The Legacy of Rabbi Shlomo Carlebach
On June 16, I will be honored by the famed Carlebach shul – but the real tribute is due to the famed Rabbi Shlomo Carlebach, a great Rabbi who “knew that in order to reach people it was not enough to tell them about Judaism. In an atmosphere of warmth and joy, he dedicated himself to bringing the experience of Torah to Jews of all ages and affiliations.” His Upper West Side synagogue was – and is – the epi-center of the Carlebach movement.
Whoever thinks shul is boring has never sang Carlebach-style – there, prayer truly touches ones’ soul – it is deep and meaningful and meditative. It’s fun and enjoyable. Singing Judaism, fun Judaism, the experience of the Carlebach shul is one that everyone must see.
Rabbi Carlebach famously said that when the Jewish people lost the Holy Temple, we lost the music that was played in the Holy Temple, which included thousands of instruments and voices. Approaching the Holy Temple was said to be the most awesome experience; between the smell of the incense and the sound of the music, it was beyond wonderful. One of the holinesses in Judaism are the melodies of the Torah and the Prophets – and as Reb Shlomo used to say “if more people could ‘sing a new song to God!’ we could really fix the whole world.”
Growing up in Rabbi Avi Weiss’ shul, I remember Reb Shlomo’s melodies from when I was very young. I knew Reb Shlomo, and hosted him a number of times during conferences and college events when I was President of Betar North America in the ’90’s. He always brought a special energy and spirit with him. I remember many discussions with him – he was a man who cared deeply about the people and land of Israel, and was a deep Zionist. He had a special ability to relate to all kinds of Jews, and do everything he could to bring them closer to Judaism.
Nearly every synagogue anywhere in the world has a “Carlebach Minyan” – a service which uses his melodies. From Am Israel Chai to so many others, his songs permeate Jewish culture, and as Rabbi Jonathan Rosenblatt noted, Carlebach “changed the expectations of the prayer experience from decorous and somber to uplifting and ecstatic as he captivated generations with elemental melodies and stories of miraculous human saintliness, modesty and unselfishness.”
There are so many for whom Rabbi Shlomo Carlebach – Reb Shlomo – meant so much to. Some quotes on his inspiration:
- “Reb Shlomo was… a charismatic teacher who combined storytelling, sermonic exegesis, and inspirational insights into creating a new form of heartfelt, soulful Judaism filled with a love for all human beings” – Natan Ophir.
- “It is said that Carlebach had an ability to make everyone feel that they were his dear friend, and his main message was one of unconditional love” – Haaretz.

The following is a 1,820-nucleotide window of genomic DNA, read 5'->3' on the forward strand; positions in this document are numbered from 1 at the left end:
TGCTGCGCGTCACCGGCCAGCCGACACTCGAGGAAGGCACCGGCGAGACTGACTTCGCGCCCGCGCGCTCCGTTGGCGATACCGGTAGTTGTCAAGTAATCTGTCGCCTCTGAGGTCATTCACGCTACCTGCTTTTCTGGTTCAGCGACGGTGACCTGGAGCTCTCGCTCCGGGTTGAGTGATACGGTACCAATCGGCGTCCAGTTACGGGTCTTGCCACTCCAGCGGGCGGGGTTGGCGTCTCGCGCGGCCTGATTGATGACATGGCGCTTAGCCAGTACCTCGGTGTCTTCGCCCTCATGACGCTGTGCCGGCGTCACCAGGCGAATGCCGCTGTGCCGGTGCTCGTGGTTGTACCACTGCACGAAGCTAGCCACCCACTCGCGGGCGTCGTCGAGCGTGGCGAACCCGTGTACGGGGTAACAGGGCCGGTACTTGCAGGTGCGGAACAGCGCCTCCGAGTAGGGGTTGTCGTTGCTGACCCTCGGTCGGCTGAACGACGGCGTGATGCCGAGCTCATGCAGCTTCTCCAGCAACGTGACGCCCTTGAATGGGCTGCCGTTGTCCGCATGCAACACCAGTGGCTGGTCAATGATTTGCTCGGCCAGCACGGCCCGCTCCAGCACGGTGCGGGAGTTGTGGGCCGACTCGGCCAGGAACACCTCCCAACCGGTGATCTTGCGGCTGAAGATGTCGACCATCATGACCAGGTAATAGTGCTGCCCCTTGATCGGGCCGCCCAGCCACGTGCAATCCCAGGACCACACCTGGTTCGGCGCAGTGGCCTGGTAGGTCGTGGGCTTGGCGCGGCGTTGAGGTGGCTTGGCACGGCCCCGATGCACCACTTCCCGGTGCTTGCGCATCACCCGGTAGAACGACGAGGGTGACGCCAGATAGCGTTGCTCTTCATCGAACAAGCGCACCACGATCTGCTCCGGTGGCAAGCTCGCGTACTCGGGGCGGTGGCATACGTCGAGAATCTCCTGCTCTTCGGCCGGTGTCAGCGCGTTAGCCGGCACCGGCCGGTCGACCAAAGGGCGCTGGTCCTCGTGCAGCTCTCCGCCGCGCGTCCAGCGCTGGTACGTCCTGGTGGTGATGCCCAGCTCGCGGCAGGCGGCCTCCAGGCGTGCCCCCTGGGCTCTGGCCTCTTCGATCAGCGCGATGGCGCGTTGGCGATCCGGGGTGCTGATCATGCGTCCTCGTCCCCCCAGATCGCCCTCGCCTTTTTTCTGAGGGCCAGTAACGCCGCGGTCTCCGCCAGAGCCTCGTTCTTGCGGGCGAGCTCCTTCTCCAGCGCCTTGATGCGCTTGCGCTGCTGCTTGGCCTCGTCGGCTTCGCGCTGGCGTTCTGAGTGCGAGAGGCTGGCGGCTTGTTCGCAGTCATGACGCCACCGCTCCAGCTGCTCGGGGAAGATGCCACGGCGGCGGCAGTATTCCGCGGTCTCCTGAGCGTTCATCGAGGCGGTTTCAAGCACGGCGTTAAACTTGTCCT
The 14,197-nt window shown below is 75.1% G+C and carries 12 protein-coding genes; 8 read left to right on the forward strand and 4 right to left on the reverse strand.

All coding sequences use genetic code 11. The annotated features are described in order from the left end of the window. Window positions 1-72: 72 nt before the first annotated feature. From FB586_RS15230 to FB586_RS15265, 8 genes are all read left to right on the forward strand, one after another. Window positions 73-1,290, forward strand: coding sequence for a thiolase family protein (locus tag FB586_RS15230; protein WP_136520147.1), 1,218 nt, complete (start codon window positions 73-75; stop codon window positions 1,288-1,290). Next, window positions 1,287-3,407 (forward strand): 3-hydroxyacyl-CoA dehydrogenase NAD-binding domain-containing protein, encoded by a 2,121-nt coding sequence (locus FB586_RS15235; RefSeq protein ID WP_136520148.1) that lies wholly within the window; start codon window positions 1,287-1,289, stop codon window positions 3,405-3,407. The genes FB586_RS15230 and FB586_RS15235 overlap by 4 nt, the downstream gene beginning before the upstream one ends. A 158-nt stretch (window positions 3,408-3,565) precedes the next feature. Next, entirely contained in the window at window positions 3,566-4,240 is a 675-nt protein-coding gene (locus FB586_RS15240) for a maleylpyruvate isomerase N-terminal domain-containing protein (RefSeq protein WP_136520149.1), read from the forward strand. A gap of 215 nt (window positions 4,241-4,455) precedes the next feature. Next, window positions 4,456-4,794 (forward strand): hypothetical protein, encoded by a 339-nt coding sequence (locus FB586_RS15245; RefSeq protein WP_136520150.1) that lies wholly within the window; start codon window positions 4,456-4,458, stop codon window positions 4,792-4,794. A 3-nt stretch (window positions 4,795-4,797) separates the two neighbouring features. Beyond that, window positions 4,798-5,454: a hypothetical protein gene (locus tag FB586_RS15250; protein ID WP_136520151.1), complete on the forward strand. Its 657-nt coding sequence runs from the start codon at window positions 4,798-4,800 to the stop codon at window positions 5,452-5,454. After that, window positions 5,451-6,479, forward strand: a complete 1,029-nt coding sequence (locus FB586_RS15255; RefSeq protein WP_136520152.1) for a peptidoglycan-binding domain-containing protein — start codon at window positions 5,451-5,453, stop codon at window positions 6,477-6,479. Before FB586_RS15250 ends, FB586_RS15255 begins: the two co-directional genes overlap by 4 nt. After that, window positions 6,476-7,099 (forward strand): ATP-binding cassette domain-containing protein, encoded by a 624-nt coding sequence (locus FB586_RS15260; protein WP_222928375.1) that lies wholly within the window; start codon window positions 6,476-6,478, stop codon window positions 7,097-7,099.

- “To some fans, Carlebach was the ‘Singing Rabbi,’ a folk music star who performed alongside Bob Dylan and the Grateful Dead. To others he was a scholar and a sage, a talmudic genius and a spiritual leader in the tradition of the early Hasidic rebbes. In certain circles he’s viewed as an architect of Orthodox outreach while elsewhere he’s a 1960s hippie who broke with Orthodoxy in favor of ecumenism and egalitarianism” – The Forward.
- “Reb Shlomo would travel all over the world fixing people’s broken hearts and souls with his music, stories, and Chassidic teachings. He [taught] the highest Kabalistic secrets in such a simple and clear way, that everyone can understand and relate to them. I am one of the millions of people who was uplifted and inspired by Reb Shlomo” – Zivi Ritchie.
- “If I were to narrow down Shlomo’s legacy to one word that would capsulize a key message of his approach to life it would be ‘Empathy’. Shlomo’s dynamo was ’empathy’, a genuine attempt at appreciating other people and bringing out their best….Everyone is Best of the Best, Holy Brother, Holy Sister, holy everyone…” – Natan Ophir.
- “[Carlebach] made it a basic expectation that you go to a prayer service to have your heart open and your spirit soar” – Jay Michaelson.
- “Carlebach made Judaism accessible to an audience that might have remained disaffected, but he never dumbed down the sincerity of his belief…. The lesson we can learn today is not to dilute our own spiritual tradition, but to communicate it authentically” – Jay Michaelson.
- “When he entered the room, it was…like magic. There was a current of love and energy that he seemed to be able to tap into. It was a real encounter with holiness” – Jay Michaelson.
- “Shlomo showed me a halakhic Judaism that made sense, like a puzzle that fits” – Leah Sands.
- “The limited texts and purposely repetitive Hasidic-style songs he wrote and sang… were the key to his outreach efforts and enabled Jewishly uneducated members of his audience to become a part of the music-making. For many, it was among their most powerful Jewish experiences….” – Marsha Bryan Edelman.
Rabbi Shlomo Carlebach – and the songs and spirit he created – has positively affected so many people around the world. One of my favorite songs he made – “Lord Get Me High” – can be heard here.